Miles Kington: When common sense goes out the window

There are many times when people went along with an already-deflating Big Idea. The South Sea Bubble. Gallipoli. The Millennium Dome
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The Independent Online

If, like me, you watched Stephen Poliakoff's Friends and Crocodiles on Sunday night, there will be many moments that stick in your mind.

For me, one of them came when the main female character, Lizzie, finds herself in the middle of a corporate meltdown, after the company in which she is a top executive has adopted a disastrous business plan and started to fall to pieces round her like Barings Bank.

She is asked afterwards if she did not see it coming. Yes, she says, but when a policy malfunctions, it is too strong for you. You are caught up with the momentum. Everyone is sliding to disaster together.

Nobody can change course or even bale out. She did at one moment suggest to the CEO that perhaps they should rethink their policy, but he said that it was too late for that. We all agreed to this. We have to see it through. It's too late to change the plan ...

You can think of parallels in history, times when people went along with A Big Idea, even though it was rapidly deflating. The South Sea Bubble. The Dardanelles expedition and Gallipoli. Napoleon's invasion of Russia, and Hitler's successful repetition of that disaster. And it has happened in our own lifetime that people have been oblivious to the fact that the mission they are embarked on is just a little bit doomed. The Ground Nut scheme in Africa. The planning and opening of the Millennium Dome. The Marvin Hamlisch musical Jean, about the actress Jean Seberg, at the National Theatre ...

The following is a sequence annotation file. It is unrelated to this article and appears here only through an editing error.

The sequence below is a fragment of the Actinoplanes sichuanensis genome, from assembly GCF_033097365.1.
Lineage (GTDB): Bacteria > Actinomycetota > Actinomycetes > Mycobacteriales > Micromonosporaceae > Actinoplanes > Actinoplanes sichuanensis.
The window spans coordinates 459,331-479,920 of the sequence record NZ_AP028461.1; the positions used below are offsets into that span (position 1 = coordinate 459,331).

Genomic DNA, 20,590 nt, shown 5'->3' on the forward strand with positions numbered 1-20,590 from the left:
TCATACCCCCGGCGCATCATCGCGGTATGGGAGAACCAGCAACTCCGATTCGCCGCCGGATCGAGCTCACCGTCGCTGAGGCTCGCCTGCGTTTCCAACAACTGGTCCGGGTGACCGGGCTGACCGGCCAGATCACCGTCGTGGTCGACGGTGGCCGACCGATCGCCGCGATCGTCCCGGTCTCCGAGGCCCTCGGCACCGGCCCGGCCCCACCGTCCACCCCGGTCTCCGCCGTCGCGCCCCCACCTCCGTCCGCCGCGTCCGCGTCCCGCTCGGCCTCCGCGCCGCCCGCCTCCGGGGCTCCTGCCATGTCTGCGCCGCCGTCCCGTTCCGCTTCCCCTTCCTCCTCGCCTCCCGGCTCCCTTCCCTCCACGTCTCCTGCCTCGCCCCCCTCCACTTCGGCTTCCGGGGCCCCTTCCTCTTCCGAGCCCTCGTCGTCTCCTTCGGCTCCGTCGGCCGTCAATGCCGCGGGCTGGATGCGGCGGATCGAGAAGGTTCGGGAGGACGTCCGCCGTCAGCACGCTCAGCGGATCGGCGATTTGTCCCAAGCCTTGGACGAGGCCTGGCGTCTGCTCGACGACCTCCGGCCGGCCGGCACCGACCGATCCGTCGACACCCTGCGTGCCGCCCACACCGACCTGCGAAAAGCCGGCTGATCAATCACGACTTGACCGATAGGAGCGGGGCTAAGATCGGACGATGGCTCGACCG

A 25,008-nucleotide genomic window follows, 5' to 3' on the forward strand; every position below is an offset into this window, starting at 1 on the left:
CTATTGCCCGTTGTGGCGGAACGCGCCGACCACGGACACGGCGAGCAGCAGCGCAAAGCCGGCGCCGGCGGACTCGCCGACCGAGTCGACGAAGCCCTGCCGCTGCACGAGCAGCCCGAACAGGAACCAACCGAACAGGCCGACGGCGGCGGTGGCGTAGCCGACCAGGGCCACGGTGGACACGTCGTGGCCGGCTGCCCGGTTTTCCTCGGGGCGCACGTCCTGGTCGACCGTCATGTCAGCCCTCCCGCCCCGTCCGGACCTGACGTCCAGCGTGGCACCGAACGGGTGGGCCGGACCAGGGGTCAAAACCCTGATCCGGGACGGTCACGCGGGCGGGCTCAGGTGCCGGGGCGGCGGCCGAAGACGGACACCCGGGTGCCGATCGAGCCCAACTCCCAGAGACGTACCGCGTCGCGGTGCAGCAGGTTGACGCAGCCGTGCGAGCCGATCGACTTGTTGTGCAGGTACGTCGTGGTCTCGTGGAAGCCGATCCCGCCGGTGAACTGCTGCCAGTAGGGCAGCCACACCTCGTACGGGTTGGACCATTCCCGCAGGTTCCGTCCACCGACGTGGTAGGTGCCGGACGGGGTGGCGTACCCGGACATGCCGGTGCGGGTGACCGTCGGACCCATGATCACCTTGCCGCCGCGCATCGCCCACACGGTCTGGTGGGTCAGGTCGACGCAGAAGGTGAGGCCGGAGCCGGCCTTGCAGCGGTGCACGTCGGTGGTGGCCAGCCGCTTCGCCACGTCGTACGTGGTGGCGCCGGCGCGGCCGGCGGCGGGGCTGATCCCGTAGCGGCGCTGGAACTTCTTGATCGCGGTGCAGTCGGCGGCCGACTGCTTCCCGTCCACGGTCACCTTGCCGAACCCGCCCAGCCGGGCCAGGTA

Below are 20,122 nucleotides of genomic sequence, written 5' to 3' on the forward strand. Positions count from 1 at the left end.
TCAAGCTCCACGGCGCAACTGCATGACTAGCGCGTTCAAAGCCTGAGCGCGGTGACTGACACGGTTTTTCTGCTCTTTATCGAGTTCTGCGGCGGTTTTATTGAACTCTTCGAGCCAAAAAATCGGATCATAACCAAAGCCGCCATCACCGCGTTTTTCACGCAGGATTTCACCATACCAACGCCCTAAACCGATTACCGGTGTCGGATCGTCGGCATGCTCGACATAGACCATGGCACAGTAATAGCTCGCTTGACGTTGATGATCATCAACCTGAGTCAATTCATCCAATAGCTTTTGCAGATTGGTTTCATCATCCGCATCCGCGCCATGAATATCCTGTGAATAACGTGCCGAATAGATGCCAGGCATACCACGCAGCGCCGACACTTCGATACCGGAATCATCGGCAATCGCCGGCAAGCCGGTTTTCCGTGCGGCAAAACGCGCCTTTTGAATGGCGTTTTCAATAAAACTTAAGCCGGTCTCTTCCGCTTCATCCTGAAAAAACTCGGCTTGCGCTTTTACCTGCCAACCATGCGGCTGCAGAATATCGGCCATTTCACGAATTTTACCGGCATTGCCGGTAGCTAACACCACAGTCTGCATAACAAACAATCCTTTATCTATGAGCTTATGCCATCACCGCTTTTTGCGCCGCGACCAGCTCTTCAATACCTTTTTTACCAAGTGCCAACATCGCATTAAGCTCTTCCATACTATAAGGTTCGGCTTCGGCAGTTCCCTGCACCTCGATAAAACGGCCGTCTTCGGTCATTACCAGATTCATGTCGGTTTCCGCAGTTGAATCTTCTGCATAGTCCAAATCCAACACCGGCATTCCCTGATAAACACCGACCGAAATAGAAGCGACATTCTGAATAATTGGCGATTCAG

(Sadly, I never saw this fabulous flop of 1983, but I do remember Bernard Levin writing a piece in The Times after its opening, asking why nobody on board the musical, from Peter Hall downwards, had ever thought secretly that they were flying on a doomed space flight. Had collective wishful thinking really totally conquered common sense and professional shrewdness?)

And much the same comes to mind, to drop a thousand miles, when considering the proposal I mentioned yesterday to build a new Park And Ride scheme in Bath.

A reader writes: Oh, not that Park and Ride scheme! Why are you bringing this up again?

Miles Kington writes: You never know. Mr Poliakoff might be looking for a new plot.

A reader writes: Hmm, possibly.

So, as I was saying, Bath and North East Somerset council - B&NES - wants to turn a rugby field into a car park, even though it is in quite the wrong place, and even though it is so subject to flooding that the total cost will be £6m. But the plan to do this has been around for so long that the council are now fully committed to "the plan", and will not budge, even though there is a much better proposal to hand.

A reader writes: Oh, yeah? Like what?

Well, on top of a nearby hill there is a deserted airfield called Charmy Down, which is flat, non-flooding, nowhere near a residential area and not far from Bath. A recent survey showed that it could provide twice the car parking space for half the cost. But B&NES are refusing to take the idea seriously.

A reader writes: Why?

Because they have got their sacred Lambridge plan and they are sticking to it, and there can be no arguing about the "plan", and they have an agreement with the rugby club which cannot be changed, and there is no arguing about the "plan", and B&NES never admit they are wrong about anything, even when it is the ill-fated Spa, and there seems to be nobody at B&NES prepared to say "Hold on! This is uncannily reminiscent of that musical Jean! Let's stop now before it's too late!" because they have all got their ear plugs in and ...

A reader writes: OK, OK, we get the point. That's enough local politics. Can we get on to something else tomorrow, please?

Miles Kington writes: I promise.